Earlier this year, we carried out our annual Performance Management Survey, asking over 300 organisations to take part and share their specific challenges in driving and managing performance. Nearly a quarter of those we surveyed felt that their organisation was “oor” when it came to driving and managing performance, whilst only 5% considered it to be “Very Good.”
For many businesses, the performance management culture still centers around the performance appraisal system and is regarded by many as nothing more than a formal, box ticking activity.
At Global Edge, we believe that open and constructive Conversations around performance should be an on-going process, one that is interwoven within the cultural fabric of your business, rather than an annual burden. Through our research and experience, we have identified a further nine ingredients which we believe are critical for an organisation to become world-class at driving and managing performance. These include Feedback, Ownership, Engagement and Clarity.
We based our survey, on these ten ingredients, asking participants to select one of two statements on each that most fitted how performance is managed within their own organisation. .
For many of the ingredients, it seems that a big gap exists between current practice and and what we believe makes for strong performance management. Particularly striking was the response with regards to Feedback. Of those surveyed, 71% agreed with the statement that “People lack the skills and confidence to give and receive open and honest feedback,” with comments reflecting the widespread view that feedback is often considered time consuming and difficult to express honestly and constructively.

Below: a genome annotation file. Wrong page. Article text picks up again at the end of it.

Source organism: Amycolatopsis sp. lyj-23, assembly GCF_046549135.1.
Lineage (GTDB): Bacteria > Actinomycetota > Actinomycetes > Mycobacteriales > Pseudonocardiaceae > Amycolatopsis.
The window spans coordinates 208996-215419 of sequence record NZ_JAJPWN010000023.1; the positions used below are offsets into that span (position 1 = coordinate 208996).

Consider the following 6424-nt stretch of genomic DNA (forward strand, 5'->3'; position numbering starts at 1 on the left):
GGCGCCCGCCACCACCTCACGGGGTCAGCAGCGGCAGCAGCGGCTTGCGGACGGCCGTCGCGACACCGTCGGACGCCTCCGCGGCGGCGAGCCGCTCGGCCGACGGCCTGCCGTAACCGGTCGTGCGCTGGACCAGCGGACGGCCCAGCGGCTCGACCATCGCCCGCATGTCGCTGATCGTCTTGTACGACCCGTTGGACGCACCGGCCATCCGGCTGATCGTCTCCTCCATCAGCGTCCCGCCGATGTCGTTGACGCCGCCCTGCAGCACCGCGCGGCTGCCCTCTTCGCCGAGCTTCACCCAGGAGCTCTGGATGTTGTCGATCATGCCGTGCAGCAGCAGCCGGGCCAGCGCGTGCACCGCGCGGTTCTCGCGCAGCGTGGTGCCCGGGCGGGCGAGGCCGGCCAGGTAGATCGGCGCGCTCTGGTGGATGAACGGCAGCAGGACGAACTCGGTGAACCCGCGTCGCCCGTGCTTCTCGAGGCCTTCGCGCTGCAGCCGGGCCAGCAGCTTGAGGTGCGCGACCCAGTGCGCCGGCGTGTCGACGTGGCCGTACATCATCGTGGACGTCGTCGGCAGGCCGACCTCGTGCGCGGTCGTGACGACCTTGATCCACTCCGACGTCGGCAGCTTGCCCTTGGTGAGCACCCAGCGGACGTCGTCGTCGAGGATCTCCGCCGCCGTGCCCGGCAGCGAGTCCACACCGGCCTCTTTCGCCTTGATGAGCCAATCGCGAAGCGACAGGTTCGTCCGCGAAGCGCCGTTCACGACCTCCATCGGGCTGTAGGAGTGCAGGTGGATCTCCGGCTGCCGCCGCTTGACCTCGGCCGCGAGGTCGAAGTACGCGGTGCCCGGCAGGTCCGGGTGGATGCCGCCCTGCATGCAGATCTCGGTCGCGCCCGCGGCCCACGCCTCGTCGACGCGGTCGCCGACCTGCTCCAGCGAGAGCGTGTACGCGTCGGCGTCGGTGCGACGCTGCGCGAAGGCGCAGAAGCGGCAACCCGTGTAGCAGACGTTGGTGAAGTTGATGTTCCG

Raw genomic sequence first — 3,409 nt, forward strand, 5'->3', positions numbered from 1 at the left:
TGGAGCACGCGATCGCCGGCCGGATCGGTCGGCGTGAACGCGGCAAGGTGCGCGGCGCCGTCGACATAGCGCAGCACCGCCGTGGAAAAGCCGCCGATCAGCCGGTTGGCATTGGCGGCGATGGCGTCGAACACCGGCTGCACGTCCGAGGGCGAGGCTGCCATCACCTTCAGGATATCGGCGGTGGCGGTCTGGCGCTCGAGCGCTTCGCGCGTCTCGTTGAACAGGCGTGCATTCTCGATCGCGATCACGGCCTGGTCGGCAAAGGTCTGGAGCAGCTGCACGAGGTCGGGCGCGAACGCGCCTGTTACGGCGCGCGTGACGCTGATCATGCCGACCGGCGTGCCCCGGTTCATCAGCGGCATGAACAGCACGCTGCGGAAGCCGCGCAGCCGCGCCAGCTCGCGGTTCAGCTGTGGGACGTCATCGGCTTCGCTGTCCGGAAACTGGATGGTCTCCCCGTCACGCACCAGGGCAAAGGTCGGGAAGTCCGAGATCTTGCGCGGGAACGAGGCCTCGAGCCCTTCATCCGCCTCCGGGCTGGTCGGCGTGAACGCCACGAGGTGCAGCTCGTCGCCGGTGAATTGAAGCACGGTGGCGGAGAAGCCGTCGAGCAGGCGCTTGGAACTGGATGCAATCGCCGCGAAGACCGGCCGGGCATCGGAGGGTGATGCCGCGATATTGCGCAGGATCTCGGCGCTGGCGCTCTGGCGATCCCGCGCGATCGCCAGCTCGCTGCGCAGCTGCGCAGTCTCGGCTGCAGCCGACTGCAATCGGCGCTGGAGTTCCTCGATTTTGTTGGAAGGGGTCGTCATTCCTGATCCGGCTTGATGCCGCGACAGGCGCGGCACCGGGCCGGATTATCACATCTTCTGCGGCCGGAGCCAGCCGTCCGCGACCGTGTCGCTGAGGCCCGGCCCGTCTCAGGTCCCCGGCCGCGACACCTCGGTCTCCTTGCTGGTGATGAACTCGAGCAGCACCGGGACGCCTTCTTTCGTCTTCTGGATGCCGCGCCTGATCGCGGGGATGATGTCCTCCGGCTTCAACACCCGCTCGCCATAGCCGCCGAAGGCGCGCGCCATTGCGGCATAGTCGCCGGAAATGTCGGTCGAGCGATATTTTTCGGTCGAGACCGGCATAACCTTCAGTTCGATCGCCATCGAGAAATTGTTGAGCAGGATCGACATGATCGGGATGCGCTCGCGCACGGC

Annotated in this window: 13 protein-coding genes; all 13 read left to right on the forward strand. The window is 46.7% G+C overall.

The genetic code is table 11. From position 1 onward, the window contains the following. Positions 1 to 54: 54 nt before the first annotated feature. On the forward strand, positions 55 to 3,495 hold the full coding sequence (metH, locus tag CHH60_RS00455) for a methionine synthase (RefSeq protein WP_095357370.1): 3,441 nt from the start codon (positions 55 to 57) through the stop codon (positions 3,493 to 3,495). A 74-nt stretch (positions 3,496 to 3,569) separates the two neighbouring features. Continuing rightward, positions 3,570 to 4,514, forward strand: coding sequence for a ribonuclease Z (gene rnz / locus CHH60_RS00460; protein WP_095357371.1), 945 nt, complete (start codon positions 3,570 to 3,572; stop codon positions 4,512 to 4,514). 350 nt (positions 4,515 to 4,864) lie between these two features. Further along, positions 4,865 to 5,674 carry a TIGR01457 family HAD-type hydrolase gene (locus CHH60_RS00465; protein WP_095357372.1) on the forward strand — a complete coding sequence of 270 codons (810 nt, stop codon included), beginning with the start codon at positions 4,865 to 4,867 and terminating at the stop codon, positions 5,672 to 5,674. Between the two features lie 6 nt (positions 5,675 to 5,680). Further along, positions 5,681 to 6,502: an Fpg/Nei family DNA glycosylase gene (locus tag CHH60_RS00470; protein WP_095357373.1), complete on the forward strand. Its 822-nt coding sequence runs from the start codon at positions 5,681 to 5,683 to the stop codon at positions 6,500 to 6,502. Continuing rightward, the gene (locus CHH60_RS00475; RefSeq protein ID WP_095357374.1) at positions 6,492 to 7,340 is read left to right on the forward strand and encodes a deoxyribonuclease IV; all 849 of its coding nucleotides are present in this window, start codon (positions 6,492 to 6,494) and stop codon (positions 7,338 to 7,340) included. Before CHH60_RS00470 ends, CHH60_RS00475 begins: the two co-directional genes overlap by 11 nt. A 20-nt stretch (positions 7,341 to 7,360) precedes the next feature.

This is an interesting statistic, considering a recent XpertHR Survey on performance management found that almost half of employees see the lack of feedback as a “major obstacle,” and yet 51% cite it as the best way of tackling underperformance. It seems that managers do recognise the need for feedback, but that they also need to feel more confident and capable when it comes to having those performance conversations.
The same XpertHR Survey also found that only 8% of employers feel that they have succeeded in tackling underperformance. Our results concerning another ingredient – Ownership – may point to one of the main reasons why, with only 33% of those questioned agreeing that managers take full responsibility in managing performance as an integral part of their role. People’s comments again suggested that managing performance can be arduous and time consuming, with managers rarely taking full ownership for poor performance; one participant went so far as to write, “our managers often cannot describe what good or poor performance looks like!”
With the lack of feedback, ownership from managers and the fact that less than half of participants feel engaged or motivated by their leaders (Engagement), it is therefore unsurprising that 65% of participants feel that they often do not know what is expected of them and how their performance will be monitored (Clarity). Many of the comments suggested that these are all challenges businesses are trying to tackle; however, it is clear that more needs to be done, especially in environments where one participant admitted, “change is fast.”